Coping With Eczema
In spite of progress in our understanding of eczema, this remains for most people a chronic (long-term) and sometimes incurable complaint. It can be difficult to adjust to life with any chronic problem, but with help eczema sufferers and their families can learn to cope effectively with this condition.
Feeling in control
One of the common causes of stress or a low mood is having a persistent problem and not feeling in control or able to cope with it. Simply putting on a brave face for the outside world is not the answer. You will feel more in control of your eczema if you are well informed about its cause, triggers, and understand the different treatment options available. If you are not sure how to use your treatment, ask your doctor or nurse specialist to spend some time explaining this. Try to work with (not against) your doctors and nurses to manage your eczema most effectively. If, like most people, you have a chronic form of eczema, do not build up false hope of a magic cure, but try to accept this as a problem you can learn to live with. Focus your energy on using your treatment regularly and think if there are any ways of changing your lifestyle that could help your skin.
Sharing your problems
Don't suffer in silence. Explain to your friends, family, work or school about how eczema may affect your daily activities, and find someone you feel comfortable with to talk about your problems. Unfortunately, eczema sufferers often complain that their doctors are unaware of just how much eczema affects them. Worse still, some feel that their doctor is just not interested. This is a great pity, because having confidence in your doctor and a good relationship with them is as much a part of treatment as the medication they prescribe. If friends and family can't help in this way, consider joining a self-help group where you can talk with other eczema sufferers.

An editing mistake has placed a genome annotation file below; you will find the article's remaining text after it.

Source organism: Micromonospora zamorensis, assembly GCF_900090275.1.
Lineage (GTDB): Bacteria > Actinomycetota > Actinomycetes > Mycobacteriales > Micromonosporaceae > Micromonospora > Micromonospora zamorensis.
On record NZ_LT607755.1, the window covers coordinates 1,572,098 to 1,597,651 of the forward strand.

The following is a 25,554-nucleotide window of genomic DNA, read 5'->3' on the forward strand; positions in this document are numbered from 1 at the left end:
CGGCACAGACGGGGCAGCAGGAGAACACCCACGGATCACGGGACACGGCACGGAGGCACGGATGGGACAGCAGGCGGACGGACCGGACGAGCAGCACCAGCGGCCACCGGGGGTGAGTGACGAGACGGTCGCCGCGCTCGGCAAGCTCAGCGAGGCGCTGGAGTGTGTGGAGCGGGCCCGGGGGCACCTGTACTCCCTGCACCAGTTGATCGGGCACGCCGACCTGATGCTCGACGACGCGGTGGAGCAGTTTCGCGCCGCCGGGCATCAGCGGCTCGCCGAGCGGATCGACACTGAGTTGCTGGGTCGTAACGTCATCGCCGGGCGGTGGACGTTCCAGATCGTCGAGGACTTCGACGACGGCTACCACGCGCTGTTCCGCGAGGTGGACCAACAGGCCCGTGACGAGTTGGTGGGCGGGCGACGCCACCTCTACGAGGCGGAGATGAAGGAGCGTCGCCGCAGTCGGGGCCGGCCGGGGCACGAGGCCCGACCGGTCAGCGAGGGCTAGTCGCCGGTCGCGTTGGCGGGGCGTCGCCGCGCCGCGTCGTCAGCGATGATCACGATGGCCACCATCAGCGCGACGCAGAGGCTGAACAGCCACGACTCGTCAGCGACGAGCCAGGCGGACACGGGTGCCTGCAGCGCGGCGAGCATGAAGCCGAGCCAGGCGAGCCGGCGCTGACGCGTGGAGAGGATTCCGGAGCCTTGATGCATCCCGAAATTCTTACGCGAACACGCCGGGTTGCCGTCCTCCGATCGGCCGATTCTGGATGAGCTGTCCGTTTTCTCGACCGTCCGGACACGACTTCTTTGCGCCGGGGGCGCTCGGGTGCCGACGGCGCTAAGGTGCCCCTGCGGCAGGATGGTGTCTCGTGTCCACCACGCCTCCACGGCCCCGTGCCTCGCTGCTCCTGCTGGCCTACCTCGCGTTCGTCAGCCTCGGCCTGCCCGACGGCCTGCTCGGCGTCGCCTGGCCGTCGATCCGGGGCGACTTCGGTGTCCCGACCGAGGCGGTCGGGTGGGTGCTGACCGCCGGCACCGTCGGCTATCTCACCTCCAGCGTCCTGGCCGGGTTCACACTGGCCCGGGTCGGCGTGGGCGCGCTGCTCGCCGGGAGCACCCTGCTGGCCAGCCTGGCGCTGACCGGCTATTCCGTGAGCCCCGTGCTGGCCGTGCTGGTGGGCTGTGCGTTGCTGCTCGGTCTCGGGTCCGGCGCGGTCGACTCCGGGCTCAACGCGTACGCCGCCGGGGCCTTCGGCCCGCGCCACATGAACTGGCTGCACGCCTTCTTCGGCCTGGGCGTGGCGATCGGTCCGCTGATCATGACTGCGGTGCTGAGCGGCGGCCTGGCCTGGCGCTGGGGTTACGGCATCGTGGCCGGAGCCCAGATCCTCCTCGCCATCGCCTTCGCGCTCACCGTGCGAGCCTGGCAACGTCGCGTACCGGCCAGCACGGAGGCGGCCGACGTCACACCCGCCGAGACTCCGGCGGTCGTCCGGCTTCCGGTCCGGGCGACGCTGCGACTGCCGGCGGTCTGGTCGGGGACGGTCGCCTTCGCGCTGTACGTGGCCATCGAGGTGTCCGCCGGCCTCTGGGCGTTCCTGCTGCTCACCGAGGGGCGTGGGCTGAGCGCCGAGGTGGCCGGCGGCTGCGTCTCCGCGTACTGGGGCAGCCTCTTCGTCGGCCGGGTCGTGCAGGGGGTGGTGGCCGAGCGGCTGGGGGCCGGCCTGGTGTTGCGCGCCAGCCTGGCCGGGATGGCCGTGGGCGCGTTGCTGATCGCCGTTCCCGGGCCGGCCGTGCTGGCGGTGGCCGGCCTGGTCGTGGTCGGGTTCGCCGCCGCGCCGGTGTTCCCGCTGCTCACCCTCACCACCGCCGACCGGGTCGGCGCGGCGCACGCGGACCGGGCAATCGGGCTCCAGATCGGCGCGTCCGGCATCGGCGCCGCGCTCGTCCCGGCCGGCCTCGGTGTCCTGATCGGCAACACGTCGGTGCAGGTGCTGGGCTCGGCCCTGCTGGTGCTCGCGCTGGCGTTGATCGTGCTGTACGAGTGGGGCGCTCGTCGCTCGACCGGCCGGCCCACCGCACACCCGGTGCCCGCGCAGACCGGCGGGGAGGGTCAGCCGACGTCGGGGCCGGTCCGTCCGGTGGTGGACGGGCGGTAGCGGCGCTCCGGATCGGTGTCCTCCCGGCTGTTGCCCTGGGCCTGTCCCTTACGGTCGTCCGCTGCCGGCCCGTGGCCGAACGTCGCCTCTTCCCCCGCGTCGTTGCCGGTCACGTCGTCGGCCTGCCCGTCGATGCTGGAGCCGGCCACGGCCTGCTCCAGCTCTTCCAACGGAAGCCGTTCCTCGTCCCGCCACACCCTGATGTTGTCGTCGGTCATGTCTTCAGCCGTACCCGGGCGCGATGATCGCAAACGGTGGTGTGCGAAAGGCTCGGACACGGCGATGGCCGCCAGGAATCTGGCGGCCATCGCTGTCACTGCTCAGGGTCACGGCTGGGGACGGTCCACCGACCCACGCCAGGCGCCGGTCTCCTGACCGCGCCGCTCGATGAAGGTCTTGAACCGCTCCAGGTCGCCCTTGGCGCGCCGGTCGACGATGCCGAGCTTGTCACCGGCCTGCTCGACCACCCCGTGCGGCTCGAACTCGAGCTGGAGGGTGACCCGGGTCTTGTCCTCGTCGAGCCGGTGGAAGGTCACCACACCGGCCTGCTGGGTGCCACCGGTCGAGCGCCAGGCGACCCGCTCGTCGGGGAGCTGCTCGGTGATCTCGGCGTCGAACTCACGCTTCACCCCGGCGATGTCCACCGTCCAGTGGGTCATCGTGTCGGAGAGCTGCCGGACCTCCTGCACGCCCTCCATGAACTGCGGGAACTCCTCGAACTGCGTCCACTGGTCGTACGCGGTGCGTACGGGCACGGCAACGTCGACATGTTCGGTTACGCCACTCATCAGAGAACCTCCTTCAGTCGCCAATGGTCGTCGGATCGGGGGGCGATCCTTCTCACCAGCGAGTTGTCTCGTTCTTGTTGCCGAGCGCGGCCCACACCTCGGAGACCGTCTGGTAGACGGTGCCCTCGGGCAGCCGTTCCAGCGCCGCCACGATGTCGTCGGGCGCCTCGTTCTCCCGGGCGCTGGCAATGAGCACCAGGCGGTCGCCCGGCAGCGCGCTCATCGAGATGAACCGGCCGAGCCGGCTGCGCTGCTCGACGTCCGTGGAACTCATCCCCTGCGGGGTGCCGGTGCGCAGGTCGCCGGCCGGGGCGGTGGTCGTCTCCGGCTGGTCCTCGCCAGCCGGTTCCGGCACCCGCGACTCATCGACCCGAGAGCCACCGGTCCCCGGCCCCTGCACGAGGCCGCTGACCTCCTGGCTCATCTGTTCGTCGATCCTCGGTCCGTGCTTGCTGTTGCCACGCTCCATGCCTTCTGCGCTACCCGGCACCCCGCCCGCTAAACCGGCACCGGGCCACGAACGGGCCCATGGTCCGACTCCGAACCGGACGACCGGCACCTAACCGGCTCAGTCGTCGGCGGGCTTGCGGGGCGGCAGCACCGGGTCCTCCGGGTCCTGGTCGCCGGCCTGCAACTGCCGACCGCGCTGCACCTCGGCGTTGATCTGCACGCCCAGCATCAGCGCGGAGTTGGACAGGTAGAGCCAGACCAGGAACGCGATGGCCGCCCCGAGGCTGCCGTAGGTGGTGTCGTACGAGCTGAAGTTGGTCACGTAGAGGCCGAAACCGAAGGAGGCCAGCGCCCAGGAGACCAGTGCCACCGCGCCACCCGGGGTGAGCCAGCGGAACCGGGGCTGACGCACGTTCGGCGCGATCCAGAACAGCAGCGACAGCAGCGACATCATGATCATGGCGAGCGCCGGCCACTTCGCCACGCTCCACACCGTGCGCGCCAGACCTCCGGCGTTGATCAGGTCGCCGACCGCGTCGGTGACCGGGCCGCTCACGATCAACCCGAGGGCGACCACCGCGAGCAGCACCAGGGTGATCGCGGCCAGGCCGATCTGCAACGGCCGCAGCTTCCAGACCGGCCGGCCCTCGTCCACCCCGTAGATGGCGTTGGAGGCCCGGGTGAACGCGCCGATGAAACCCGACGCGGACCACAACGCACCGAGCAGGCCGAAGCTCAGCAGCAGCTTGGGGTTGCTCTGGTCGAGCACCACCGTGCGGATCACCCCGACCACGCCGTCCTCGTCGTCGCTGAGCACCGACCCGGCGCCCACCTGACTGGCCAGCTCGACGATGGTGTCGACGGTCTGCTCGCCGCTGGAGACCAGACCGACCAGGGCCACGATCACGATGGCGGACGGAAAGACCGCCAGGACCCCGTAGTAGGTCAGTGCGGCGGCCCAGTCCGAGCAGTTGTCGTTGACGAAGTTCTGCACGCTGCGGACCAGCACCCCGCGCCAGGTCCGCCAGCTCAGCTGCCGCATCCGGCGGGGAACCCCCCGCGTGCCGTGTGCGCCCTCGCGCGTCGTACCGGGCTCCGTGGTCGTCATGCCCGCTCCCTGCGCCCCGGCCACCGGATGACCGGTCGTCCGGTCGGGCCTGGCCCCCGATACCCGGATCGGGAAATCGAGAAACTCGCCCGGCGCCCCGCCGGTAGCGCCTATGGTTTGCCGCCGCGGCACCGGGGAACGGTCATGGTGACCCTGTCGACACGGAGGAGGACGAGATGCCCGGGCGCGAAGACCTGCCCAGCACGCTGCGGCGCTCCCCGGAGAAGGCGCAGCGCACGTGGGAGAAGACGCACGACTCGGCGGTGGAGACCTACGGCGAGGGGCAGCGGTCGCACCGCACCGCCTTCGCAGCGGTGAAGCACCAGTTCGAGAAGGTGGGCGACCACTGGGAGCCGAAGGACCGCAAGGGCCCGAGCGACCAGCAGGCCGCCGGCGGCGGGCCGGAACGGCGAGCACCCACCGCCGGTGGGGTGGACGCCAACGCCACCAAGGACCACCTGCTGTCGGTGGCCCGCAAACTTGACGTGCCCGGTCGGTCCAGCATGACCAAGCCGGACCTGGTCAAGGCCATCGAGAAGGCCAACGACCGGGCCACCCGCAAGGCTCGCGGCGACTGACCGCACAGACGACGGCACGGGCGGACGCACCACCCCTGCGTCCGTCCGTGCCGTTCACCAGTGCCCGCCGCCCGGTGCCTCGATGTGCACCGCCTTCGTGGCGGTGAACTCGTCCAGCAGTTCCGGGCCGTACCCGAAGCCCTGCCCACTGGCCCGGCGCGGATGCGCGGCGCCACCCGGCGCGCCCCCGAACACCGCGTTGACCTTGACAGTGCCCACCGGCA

Stress and eczema
Eczema is not directly caused by stress, although it is possible that stress makes eczema worse, and eczema can certainly be stressful. Many eczema sufferers say that their skin flares up after emotional conflict or with worry and anxiety such as around the time of exams. There is no one answer to managing stress, and we all need to find our own ways of coping with it. For one person, this may be by going out with a group of friends, whereas another person may unwind better by being alone and listening to music or reading.
Young people with eczema need to think carefully about their choice of career as certain occupations put added strain on the skin through exposure to irritants or low humidity. Try to lead as full and normal a life with regard to your social life and hobbies. For example, you may need to allow extra time in the changing room to apply creams after playing sport or going to the gym. Cigarette smoke can irritate eczema on exposed body sites, particularly the face, apart from having so many other harmful effects, so try and avoid smoky places. Alcohol in excess can also cause skin dehydration and lead to an eczema flare.
Problems with children and teenagers
When a child has eczema the whole family's life can be affected because of disturbed sleep, special diets and the time and attention needed for treatment and visits to the doctor. However, one benefit for the parents is that these children are often bright and highly intelligent. Remember that most children's eczema improves as they grow up and that children do not usually dwell on past or future problems. Keep a positive outlook about your child's skin complaint, although this may be difficult at times, and everyone will cope better.
Atopic eczema often improves in teenagers once puberty starts and the skin becomes oilier. It may persist, however, and cause particular problems in this age group because of its impact on appearance and choice of clothing at a time in life when these are very important to the individual. Adolescents are often extremely selfconscious about any skin complaints, especially on visible sites such as the hands and face. Some young people go through a rebellious phase where they give up their treatment as an act of protest. Extra patience, understanding and support may be needed in managing eczema in this age group in order to help the individual cope with their chronic skin condition and to accept responsibility for its treatment.
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